The frozen body of a woman found inside a stolen truck in Arizona was identified over the weekend as that of Denise Huber, a young Newport Beach woman whose mysterious 1991 disappearance sparked a nationwide search that frustrated investigators at every turn.
Costa Mesa detectives traveled to Arizona on Saturday to question a former Lake Forest man who has been held on suspicion of murder since Wednesday, when the frozen body was discovered inside a Ryder truck parked outside a home at the Prescott Country Club.
An autopsy showed that Huber, who was 23 when she disappeared, died of blunt-force trauma to the head, according to the medical examiner’s office in Maricopa County (where Phoenix is located). She was identified through fingerprints.
Sheriff’s investigators in Yavapai County (where Prescott is located) found evidence that linked John Joseph Famalaro, 37, to Huber when they searched his father’s country club home Thursday. Authorities declined to disclose the nature of the evidence.
The arrest may help close the book on one of the most sensational missing-person cases in recent Orange County history.
“This may be the end to one of this department’s biggest frustrations ever,” said Costa Mesa Police Sgt. Jerry Holloway.
Huber was last seen alive about 2 a.m. on June 3, 1991, when she dropped off a friend in Huntington Beach after attending a rock concert at the Forum in Inglewood. Her 1988 Honda Accord was later found on a shoulder along the Corona del Mar Freeway, with a flat tire.
Holloway said Famalaro had not been a suspect in the case. There was no indication that Huber knew Famalaro, a house painter who left Orange County to care for his aging father in Prescott, a mountain community north of Phoenix.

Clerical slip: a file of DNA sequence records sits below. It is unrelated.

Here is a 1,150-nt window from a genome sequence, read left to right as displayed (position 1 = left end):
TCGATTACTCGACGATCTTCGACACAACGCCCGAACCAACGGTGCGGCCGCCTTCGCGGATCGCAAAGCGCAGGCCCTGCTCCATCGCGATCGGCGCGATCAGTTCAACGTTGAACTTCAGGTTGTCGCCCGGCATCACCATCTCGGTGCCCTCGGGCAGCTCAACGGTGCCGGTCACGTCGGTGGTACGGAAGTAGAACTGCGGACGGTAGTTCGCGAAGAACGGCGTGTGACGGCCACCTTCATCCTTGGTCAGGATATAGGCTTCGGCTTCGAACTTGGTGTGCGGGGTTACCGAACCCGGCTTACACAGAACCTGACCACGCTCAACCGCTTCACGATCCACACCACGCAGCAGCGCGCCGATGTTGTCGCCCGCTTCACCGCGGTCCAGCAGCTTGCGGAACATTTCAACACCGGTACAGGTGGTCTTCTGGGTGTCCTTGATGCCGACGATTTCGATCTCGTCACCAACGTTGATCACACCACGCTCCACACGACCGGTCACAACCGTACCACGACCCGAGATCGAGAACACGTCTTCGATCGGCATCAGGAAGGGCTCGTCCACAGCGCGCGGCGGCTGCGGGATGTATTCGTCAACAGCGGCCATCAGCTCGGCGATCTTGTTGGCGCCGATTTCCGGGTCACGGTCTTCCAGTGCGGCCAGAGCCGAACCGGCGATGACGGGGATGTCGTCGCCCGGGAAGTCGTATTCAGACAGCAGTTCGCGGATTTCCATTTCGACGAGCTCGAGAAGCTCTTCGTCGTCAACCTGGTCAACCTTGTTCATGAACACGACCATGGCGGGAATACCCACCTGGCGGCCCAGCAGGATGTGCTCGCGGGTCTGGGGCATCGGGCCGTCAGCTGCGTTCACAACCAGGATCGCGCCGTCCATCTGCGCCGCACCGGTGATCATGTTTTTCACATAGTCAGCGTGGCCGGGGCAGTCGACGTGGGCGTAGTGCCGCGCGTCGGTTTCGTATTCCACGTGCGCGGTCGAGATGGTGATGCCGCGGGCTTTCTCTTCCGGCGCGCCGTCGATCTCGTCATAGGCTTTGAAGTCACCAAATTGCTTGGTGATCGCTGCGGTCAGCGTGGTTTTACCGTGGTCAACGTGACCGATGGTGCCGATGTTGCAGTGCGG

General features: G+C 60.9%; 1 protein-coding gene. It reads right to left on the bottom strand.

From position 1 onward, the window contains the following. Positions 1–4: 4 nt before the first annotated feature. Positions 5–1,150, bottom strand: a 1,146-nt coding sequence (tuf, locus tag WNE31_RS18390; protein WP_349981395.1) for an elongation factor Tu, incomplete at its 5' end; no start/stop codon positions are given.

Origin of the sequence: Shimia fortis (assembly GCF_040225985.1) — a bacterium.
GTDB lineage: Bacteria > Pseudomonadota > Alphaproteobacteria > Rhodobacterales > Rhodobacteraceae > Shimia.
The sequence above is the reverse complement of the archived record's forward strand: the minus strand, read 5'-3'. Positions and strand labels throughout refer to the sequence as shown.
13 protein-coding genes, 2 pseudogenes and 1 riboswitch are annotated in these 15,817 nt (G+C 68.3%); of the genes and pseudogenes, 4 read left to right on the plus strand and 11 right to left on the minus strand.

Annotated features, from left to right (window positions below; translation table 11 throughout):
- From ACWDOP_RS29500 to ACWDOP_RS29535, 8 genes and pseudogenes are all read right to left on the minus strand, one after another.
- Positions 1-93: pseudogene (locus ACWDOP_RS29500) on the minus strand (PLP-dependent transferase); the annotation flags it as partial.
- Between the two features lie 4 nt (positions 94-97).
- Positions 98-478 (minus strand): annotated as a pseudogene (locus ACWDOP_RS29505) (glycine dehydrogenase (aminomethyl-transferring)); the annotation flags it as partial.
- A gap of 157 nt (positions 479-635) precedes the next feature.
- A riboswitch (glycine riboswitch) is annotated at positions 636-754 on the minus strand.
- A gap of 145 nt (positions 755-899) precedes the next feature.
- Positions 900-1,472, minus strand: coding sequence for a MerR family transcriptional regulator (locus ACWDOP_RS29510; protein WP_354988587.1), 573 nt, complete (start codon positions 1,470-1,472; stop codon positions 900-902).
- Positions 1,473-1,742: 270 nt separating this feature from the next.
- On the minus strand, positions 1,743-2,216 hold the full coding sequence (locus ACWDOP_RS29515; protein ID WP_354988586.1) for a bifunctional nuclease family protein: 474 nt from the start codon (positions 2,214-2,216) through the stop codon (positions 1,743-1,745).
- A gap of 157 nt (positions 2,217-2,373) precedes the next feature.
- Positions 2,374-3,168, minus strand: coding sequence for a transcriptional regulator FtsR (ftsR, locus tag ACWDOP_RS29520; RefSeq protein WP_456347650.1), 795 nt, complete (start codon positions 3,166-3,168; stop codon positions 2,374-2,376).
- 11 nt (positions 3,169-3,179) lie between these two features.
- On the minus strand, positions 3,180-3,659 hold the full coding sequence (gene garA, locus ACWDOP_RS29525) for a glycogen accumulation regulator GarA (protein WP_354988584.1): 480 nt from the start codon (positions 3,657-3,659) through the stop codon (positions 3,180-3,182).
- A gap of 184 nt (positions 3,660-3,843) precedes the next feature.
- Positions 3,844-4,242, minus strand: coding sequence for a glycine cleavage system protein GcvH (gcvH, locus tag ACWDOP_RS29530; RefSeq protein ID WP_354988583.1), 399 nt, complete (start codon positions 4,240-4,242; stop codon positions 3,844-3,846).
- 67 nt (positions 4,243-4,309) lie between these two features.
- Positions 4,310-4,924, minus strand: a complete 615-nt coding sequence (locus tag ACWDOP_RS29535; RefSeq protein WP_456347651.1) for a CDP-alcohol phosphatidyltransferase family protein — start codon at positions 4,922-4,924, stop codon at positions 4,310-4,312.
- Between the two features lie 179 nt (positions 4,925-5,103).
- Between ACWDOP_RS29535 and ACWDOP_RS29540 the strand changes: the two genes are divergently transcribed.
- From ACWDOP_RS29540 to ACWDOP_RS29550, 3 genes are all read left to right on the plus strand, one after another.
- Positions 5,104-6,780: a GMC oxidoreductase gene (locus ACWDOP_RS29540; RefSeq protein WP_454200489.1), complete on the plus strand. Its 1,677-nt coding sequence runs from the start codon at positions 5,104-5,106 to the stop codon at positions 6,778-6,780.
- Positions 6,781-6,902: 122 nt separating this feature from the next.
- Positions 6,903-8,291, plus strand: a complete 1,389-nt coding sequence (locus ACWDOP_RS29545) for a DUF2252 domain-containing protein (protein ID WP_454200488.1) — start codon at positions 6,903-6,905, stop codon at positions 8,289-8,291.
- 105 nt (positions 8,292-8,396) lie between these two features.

“We could not link him to the investigation before today,” Holloway said.
There was no sign of a struggle at Huber’s car, and police were never able to determine exactly what happened at the scene. Since the disappearance, police cars in Newport Beach and Costa Mesa have had bumper stickers soliciting tips from the public on the case.
Huber’s disappearance was publicized on the television shows “America’s Most Wanted” and “Inside Edition.”
Nevertheless, Dennis and Ione Huber--the young woman’s parents, who moved earlier this year to North Dakota--had all but given up hope of finding her alive.
“As time goes on, I realize Denise is probably not alive,” Ione Huber said last month on the third anniversary of her daughter’s disappearance. “Just to know and not have to constantly wonder what happened would be easier to handle than this mystery.”
Sheriff’s deputies went to the Famalaro home Wednesday after receiving a tip from Phoenix police that the Ryder truck he had rented in Lake Forest in January was stolen.
The body was found after deputies saw an extension cord running from a freezer in the truck to Famalaro’s father’s house, authorities said. The cord powered the freezer, which had been left on for days, authorities said.
Famalaro was arrested shortly after the body was found, but authorities said they had to wait several days for the body to thaw before performing an autopsy. The house painter kept a post office box in Lake Forest while living at the country club home and made several trips back to California, Arizona officials said.
Famalaro is being held in lieu of $250,000 bail. His lawyer could not be reached for comment.
According to the Prescott Courier, Famalaro, who was described by his customers as well-spoken, moved to Prescott to take care of his father, who has Parkinson’s disease and is hospitalized. Famalaro’s mother lives in another home at Prescott Country Club.
Times correspondent Laura Laughlin in Arizona contributed to this report.